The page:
Jerol Enoch

If anyone deserves the title of “international ambassador” at the University of Missouri–St. Louis, it’s Jerol Enoch. As coordinator of international programs in the Center for International Studies, he hosts groups of campus visitors from Asia’s major capitals for stays of one week to six months.

“I make sure everyone is in the right place at the right time, that they have a place to stay, are well-fed and reasonably happy,” Enoch said. The groups number anywhere from eight to 42 individuals living on campus, attending classes and learning first hand about American language, culture, education systems and politics.

Enoch’s schedule, especially during the summer months, looks like one long field trip. He’s been to the Arch 10 times since June. He never tires of St. Louis Cardinals baseball games, the City Museum, the University City Loop and always includes at least one float trip for the college students from Tokyo. He’s quick to point out the international programs always have academic components with some fun and games.

“Last spring we had 25 young leaders from the Moscow School of Political Studies, an independent, nongovernmental, nonprofit organization that fosters the development of civil society and democratic institutions in Russia,” he said.  “They met with (St. Louis Mayor) Francis Slay, (St. Louis County Executive ) Charlie Dooley and numerous other elected officials to learn more about our democratic society.”

The group also spent a day on campus with UMSL faculty from the Department of Political Science and the Public Policy Administration program.

“And then they traveled to Herculaneum, Mo., to learn about the grassroots efforts of the residents in that community to reduce lead contamination from the Doe Run smelter,” he said.

Although all students are housed in residence halls and apartments on campus, Enoch secures host families for most of the students. Depending on the length of stay for the various groups, host families invite a student into their home for a weekend.

“It’s a wonderful opportunity for us to learn about a different culture, and the students get to see first hand how an American family lives,” said Cindy Vantine, director of special events at UMSL and a host family member. “We shop at a mall, see a movie, invite other friends and family over for a barbecue. It’s a lot of fun.”

This year students, teachers and principals from high schools in Beijing arrived in waves for programs designed to recruit students for full time study at UMSL. Twenty-five principals spent a week on campus in the spring. This summer, 25 Chinese teachers spent three weeks in intensive English as a Second Language classes and teacher training programs. And two groups of students each spent 10 days immersed in a program on American culture, language and science.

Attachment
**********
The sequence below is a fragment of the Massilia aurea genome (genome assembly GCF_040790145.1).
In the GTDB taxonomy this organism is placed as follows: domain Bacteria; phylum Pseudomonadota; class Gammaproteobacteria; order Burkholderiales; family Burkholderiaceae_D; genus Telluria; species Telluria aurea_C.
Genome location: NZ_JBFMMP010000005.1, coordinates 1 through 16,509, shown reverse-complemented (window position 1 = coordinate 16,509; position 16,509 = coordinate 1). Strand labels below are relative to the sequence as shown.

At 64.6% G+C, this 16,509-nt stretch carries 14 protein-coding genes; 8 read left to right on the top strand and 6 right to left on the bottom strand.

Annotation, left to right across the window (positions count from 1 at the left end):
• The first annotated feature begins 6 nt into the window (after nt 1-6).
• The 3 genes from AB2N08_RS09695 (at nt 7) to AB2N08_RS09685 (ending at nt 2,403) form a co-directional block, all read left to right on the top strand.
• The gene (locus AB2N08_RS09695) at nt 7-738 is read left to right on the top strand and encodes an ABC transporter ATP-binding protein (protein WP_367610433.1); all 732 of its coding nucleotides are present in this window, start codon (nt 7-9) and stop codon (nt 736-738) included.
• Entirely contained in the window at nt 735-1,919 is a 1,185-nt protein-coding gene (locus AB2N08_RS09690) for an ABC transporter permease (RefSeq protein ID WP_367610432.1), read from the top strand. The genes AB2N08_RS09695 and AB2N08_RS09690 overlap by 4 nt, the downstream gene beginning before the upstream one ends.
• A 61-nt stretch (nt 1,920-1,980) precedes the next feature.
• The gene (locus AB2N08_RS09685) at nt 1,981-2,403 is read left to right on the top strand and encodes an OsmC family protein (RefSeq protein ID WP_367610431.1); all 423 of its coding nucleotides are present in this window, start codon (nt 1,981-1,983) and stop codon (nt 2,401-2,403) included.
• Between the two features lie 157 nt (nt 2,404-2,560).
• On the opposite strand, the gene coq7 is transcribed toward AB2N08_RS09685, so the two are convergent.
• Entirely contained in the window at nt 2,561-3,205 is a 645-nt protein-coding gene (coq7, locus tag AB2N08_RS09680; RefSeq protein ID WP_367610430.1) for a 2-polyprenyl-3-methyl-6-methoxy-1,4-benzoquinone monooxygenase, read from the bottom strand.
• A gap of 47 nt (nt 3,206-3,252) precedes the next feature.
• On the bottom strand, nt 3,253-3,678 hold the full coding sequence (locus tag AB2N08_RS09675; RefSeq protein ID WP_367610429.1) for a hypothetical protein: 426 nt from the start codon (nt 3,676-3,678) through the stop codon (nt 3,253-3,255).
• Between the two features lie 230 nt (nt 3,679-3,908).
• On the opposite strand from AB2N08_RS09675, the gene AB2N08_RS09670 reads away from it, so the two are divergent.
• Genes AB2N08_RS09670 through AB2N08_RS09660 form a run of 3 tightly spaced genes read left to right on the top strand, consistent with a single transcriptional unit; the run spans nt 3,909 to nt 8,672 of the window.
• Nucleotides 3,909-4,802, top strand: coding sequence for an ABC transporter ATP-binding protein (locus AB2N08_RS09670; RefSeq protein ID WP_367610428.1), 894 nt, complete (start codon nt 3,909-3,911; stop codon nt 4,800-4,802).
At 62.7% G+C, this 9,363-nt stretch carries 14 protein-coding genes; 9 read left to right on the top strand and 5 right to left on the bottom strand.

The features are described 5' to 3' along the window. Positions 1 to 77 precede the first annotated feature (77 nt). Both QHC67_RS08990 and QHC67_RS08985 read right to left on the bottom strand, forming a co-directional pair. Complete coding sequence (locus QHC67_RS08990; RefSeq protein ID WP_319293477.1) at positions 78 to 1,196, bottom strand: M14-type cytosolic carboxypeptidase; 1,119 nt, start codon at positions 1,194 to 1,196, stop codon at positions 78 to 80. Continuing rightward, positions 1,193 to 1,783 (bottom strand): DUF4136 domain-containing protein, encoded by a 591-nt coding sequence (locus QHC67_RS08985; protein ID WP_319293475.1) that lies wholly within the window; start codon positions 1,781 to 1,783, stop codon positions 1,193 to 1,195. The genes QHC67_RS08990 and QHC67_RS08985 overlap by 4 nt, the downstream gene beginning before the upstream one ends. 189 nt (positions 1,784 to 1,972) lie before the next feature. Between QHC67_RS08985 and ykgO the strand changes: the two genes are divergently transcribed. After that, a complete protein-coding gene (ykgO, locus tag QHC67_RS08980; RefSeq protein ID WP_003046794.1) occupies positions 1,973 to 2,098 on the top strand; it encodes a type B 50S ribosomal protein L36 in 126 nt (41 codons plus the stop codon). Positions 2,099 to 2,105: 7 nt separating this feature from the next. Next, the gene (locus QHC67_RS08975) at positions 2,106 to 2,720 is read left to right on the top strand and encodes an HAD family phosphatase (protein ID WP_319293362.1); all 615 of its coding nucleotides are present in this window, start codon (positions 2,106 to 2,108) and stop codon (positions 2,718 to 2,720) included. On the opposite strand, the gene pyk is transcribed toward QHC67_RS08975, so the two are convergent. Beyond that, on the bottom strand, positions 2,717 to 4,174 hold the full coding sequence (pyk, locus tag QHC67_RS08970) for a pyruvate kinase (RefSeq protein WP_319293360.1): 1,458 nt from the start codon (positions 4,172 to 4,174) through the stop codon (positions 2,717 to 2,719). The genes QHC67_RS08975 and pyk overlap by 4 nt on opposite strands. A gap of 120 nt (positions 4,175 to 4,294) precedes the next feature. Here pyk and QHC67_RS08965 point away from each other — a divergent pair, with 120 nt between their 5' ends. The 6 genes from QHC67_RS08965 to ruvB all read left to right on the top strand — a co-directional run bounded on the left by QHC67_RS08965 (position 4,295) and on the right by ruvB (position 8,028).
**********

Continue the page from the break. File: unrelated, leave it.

“We had students role playing various American celebrities interacting with historic figures. Michael Jackson talking to George Washington was the best,” he said.

Enoch also made two trips to Cahokia Mounds State Historic Site in Collinsville, Ill., while the group studied Native Americans.

A small group of Korean teachers will spend six months taking classes at UMSL and one day each week in a local high school classroom.

According to Enoch, most of the campus visitors speak English, some come with interpreters, and he has learned there are some universal languages, like baseball.

“It’s been really hot this summer, so we set up a baseball game with Nerf balls and bats in the Summit Lounge in the J.C. Penney Conference Center,” Enoch said. “Everyone had a great time and the only language problem we had was trying to explain the difference between a baseball, a softball and a ball that is soft (Nerf ball).”

Another universal language is shopping. One recent Saturday afternoon, groups of students from the College of Business at Rikkyo University in Tokyo met up with each other and their host families at West County Mall in Des Peres, Mo. It was agreed, clothing prices in the U.S. are less than in Tokyo.

Enoch said the job is not without its anxious moments. Buses don’t show up, it rains the day of the float trip and visitors oversleep and get sick.

“A teacher called me last week saying there was a wasps’ nest outside the window and a student inside who was allergic,” he said. “You learn to roll with it.”

Enoch, who lived and worked in Eastern Europe for seven years, has been at the university for 10 years and is working on a doctorate in education. His research involves how immigrants and new Americans see themselves in American history.

Enoch said he is always looking for more host families and especially encourages UMSL faculty and staff to participate. UMSL students can also become part of the program by being a friend to a visiting student, meeting them for lunch or an evening out.

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Maureen Zegel

Maureen Zegel